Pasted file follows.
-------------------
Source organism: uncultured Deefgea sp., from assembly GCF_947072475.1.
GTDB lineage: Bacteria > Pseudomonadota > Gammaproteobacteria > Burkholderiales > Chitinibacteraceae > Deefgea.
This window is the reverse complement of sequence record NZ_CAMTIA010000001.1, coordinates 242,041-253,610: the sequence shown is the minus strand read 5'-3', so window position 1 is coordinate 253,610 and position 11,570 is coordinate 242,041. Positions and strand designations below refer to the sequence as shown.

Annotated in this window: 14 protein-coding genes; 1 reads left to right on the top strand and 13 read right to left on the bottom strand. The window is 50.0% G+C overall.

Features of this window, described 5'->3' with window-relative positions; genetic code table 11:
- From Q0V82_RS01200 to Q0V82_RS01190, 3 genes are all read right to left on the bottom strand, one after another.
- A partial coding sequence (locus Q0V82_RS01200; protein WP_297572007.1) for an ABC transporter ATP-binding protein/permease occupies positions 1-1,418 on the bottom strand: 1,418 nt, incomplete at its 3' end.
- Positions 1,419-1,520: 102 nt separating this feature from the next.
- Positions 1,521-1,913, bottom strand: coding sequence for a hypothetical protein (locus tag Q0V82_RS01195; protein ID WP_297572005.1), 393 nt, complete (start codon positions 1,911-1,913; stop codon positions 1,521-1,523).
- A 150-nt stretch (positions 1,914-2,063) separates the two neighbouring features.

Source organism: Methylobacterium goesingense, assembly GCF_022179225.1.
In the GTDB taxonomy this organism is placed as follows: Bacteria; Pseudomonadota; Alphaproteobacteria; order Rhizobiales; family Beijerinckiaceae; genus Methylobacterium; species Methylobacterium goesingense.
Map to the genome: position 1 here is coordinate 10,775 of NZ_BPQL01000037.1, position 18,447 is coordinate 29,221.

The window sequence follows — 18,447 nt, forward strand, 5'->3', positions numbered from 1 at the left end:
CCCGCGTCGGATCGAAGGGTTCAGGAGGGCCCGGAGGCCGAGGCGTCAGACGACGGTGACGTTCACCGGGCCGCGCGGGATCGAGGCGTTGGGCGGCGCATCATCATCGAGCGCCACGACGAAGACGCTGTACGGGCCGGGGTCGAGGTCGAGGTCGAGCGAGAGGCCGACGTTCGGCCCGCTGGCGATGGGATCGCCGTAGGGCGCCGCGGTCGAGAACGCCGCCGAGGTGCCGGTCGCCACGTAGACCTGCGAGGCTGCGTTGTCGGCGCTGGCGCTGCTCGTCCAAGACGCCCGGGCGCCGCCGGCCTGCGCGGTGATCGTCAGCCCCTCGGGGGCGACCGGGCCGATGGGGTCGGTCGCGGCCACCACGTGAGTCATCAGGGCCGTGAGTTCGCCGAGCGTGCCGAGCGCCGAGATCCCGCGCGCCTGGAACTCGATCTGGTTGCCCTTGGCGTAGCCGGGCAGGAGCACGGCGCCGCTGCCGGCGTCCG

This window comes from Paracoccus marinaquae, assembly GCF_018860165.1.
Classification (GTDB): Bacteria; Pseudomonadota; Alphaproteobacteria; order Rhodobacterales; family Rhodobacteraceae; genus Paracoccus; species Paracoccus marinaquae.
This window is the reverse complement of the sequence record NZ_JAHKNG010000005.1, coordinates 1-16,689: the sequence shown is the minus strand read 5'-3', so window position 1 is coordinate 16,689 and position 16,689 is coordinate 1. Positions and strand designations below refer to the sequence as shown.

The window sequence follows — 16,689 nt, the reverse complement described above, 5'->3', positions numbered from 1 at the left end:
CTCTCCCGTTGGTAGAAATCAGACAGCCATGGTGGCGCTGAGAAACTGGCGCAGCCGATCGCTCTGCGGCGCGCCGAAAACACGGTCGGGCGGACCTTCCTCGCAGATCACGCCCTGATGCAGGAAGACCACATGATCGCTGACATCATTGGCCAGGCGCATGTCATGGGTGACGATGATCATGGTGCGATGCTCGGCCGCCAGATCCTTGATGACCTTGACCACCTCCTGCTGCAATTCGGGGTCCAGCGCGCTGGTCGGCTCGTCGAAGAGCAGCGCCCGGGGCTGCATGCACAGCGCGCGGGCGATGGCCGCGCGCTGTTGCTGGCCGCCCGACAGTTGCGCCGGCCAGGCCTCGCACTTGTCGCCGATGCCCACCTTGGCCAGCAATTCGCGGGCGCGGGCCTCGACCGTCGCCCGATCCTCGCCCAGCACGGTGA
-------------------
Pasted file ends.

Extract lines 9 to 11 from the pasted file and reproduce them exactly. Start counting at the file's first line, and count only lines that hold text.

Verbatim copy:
- Positions 1,521-1,913, bottom strand: coding sequence for a hypothetical protein (locus tag Q0V82_RS01195; protein ID WP_297572005.1), 393 nt, complete (start codon positions 1,911-1,913; stop codon positions 1,521-1,523).
- A 150-nt stretch (positions 1,914-2,063) separates the two neighbouring features.

Source organism: Methylobacterium goesingense, assembly GCF_022179225.1.